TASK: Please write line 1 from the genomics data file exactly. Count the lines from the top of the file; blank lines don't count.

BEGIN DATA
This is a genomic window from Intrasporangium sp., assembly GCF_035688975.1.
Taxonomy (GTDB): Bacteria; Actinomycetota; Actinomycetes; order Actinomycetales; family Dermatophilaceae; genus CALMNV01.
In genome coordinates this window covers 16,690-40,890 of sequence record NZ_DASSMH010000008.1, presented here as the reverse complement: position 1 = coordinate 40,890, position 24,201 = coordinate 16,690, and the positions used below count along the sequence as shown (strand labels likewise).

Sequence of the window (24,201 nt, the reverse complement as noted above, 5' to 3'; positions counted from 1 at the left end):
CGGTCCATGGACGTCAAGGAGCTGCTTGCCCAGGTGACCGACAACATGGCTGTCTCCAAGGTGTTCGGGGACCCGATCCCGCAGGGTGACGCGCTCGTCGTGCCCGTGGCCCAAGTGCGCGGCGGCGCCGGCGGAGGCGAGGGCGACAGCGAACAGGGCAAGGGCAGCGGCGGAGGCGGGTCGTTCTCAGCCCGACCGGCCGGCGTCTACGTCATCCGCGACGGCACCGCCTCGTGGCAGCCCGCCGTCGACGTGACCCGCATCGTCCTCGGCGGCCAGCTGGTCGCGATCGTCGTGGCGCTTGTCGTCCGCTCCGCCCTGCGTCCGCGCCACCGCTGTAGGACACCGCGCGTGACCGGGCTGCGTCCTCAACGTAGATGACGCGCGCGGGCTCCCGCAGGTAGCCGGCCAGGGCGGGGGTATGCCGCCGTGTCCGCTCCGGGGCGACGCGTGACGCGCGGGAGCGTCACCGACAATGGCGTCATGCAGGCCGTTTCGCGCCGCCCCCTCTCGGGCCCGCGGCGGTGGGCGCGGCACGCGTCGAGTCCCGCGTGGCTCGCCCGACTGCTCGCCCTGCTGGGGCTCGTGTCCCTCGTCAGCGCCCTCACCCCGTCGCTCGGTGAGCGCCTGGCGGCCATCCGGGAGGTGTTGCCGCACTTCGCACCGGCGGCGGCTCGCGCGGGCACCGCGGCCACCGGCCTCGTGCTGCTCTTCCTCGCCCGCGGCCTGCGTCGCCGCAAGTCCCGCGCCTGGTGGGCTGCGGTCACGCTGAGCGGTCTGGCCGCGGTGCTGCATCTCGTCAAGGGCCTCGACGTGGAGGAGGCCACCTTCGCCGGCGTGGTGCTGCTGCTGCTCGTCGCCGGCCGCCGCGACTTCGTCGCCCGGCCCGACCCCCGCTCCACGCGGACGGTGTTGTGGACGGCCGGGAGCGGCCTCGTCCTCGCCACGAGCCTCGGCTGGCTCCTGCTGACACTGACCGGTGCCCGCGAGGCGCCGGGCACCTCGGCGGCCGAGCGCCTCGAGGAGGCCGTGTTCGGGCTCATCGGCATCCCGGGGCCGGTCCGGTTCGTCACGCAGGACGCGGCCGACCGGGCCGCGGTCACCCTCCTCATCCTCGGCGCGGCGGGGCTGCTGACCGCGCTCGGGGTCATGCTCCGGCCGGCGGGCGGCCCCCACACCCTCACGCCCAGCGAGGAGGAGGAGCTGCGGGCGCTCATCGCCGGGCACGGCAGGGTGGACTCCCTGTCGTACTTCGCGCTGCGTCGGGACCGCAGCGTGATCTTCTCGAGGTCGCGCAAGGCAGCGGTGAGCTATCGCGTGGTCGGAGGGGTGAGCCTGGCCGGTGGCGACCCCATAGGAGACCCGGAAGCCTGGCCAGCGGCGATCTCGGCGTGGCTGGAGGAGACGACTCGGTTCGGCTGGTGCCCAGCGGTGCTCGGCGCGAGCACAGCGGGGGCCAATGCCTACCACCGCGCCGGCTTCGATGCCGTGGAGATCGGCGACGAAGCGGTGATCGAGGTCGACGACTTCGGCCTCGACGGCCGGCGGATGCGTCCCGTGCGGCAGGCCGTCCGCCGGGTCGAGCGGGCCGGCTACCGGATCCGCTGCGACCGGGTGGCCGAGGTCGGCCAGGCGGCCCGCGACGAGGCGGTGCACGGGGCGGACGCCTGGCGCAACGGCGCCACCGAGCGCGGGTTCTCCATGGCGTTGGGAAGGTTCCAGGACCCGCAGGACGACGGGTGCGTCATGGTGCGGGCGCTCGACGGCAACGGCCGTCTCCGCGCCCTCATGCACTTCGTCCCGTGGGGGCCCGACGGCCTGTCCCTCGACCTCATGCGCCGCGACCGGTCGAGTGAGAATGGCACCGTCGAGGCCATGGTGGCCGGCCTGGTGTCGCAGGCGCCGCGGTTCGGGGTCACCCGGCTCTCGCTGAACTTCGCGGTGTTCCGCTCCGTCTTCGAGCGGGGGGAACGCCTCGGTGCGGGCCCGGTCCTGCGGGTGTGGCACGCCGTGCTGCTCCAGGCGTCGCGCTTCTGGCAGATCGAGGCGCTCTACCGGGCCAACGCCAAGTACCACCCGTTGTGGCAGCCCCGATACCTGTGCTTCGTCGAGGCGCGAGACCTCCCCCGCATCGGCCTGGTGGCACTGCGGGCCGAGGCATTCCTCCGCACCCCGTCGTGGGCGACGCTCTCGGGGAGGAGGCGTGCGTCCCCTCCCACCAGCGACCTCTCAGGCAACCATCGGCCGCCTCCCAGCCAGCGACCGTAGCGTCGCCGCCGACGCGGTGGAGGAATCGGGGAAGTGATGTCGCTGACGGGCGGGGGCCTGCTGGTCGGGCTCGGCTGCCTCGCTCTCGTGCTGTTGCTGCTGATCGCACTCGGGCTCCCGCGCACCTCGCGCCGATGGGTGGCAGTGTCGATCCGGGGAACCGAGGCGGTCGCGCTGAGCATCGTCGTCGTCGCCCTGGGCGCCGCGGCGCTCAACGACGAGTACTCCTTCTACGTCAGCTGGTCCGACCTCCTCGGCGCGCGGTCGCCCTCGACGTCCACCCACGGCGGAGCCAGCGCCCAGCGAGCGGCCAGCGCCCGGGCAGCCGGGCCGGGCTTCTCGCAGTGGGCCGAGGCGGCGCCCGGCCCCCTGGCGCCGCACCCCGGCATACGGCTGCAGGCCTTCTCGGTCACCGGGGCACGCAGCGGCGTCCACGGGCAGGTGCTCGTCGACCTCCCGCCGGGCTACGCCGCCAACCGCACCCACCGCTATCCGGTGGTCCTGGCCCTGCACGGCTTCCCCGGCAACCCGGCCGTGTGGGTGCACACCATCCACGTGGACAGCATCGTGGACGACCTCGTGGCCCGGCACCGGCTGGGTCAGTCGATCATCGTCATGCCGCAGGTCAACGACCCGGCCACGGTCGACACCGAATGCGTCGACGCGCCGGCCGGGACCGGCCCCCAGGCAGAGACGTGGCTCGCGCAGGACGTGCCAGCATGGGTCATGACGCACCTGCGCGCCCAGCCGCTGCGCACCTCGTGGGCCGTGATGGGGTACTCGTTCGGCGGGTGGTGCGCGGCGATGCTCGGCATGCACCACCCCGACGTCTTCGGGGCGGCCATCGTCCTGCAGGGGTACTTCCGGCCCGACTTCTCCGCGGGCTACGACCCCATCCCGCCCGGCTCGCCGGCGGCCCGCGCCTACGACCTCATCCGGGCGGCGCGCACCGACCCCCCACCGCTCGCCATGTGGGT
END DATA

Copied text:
This is a genomic window from Intrasporangium sp., assembly GCF_035688975.1.